- Paperback: 208 pages
- Publisher: Anchor; Reissue edition (16 March 1998)
- Language: English
- ISBN-10: 0385491050
- ISBN-13: 978-0385491051
- Product Dimensions: 13.2 x 1.5 x 20.3 cm
- Average Customer Review: 2 customer reviews
- Amazon Bestsellers Rank: #3,03,815 in Books (See Top 100 in Books)
Surfacing Paperback – 16 Mar 1998
|Paperback, 16 Mar 1998||
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From the Inside Flap
Part detective novel, part psychological thriller, "Surfacing is the story of a talented woman artist who goes in search of her missing father on a remote island in northern Quebec. Setting out with her lover and another young couple, she soon finds herself captivated by the isolated setting, where a marriage begins to fall apart, violence and death lurk just beneath the surface, and sex becomes a catalyst for conflict and dangerous choices. "Surfacing is a work permeated with an aura of suspense, complex with layered meanings, and written in brilliant, diamond-sharp prose. Here is a rich mine of ideas from an extraordinary writer about contemporary life and nature, families and marriage, and about women fragmented...and becoming whole.
About the Author
MARGARET ATWOOD is the author of more than twenty-five books, including fiction, poetry, and essays. Her most recent works include the bestselling novels Alias Grace and The Robber Bride and the collections Wilderness Tips and Good Bones and Simple Murders. She lives in Toronto.
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Most helpful customer reviews on Amazon.com
Surfacing follows a nameless protagonist as she returns to her childhood home on an isolated island in Quebec after the mysterious disappearance of her father. Though very little as far as action happens in the novel, the woman's experience of suddenly being immersed in a a past that she fled from slowly drives her into delusion and madness. Many of the themes, such as not fitting in with your childhood world or your current one and the societal expectations put on women, I found very relatable. I must confess that running theme of Canadian independence was beyond me.
Surfacing is one woman's story of leaving home because she did not fit in, only to find the new life that she's constructed is equally foreign to her. She confesses that she does not love Joe, the man she lives with, and that her career is something she fell into. Though most of us aren't driven mad by alienation, most of us can relate to it.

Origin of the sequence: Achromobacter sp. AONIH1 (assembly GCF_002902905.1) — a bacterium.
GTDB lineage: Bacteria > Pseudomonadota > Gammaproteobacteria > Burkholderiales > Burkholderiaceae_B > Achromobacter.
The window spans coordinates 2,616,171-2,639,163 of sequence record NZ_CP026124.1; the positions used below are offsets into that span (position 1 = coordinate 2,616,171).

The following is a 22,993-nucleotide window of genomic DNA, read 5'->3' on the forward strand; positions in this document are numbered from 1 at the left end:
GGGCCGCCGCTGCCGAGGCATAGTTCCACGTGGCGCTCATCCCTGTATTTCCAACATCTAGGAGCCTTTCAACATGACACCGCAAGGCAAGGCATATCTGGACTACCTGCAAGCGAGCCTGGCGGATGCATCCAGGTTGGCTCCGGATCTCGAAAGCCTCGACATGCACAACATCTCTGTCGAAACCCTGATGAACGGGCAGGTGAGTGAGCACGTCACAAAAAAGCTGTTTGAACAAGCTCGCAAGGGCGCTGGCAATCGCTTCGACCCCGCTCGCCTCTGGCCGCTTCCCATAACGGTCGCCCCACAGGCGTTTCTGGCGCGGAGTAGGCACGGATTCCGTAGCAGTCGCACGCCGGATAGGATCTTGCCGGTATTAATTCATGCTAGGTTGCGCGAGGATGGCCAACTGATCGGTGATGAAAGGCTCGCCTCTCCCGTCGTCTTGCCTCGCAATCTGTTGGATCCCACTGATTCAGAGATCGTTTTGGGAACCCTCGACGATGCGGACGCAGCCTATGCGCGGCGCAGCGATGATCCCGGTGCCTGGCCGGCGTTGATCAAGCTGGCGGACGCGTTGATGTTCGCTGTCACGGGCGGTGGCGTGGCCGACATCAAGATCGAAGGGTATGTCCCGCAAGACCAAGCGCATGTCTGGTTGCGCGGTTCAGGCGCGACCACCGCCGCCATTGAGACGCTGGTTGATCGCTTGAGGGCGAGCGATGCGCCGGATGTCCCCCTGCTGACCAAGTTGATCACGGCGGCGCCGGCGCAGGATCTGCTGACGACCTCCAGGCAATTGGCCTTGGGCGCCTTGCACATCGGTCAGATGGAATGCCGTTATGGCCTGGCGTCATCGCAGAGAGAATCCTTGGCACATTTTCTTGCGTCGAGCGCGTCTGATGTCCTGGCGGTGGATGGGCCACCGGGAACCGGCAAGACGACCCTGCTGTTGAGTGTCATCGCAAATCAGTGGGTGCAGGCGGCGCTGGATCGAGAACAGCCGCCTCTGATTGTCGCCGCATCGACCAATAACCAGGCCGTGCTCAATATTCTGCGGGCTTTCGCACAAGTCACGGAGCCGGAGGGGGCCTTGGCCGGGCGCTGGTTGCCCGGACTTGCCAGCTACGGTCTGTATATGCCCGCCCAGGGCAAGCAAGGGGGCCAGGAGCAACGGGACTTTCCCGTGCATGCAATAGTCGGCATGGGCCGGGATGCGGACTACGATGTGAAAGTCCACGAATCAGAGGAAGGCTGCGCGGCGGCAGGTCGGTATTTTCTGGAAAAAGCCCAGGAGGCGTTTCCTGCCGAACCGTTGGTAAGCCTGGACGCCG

Surfacing is about an unnamed woman who returns to her hometown in Canada. She is searching for her father in a cabin in the woods where she was raised. She is on this journey with her lover and another married couple. As the days progress, this woman finds herself returning to nature, in every sense of that word. She becomes primal, driven mad, as she returns to this original state. It's not happy book. It's heartbreaking and beautiful. There's a purity to her madness, to this return to nature as she slowly loses her friends, her family, her memories, her sense of self.
It's not a long novel at 208 pages. I finished it in a single day. Something about this novel pulled me in and I felt compelled to finish it in a day. It felt wrong to read this in anything larger than single sitting. As if I were betraying the novel, it's unnamed female protagonist. I needed to follow her on this journey, to see it to the end, to be done with it. I don't think I could ever read this work again. It's too intense, too heart-breaking.
This book is definitely worth reading, but it's not for everyone. I think you have to be in the mood for something like this, you have to want to read Atwood. And unless you've read a book by her, it's difficult to explain what this means. What it means to read an Atwood story or novel. Five stars.
And I get it. It was super well-written. I was convinced with the narrator's storyline (up until, ya know, that point)... but the book just felt misconstrued. It first was reading like a murder mystery, then a thriller, then it got deep. And I just didn't like it.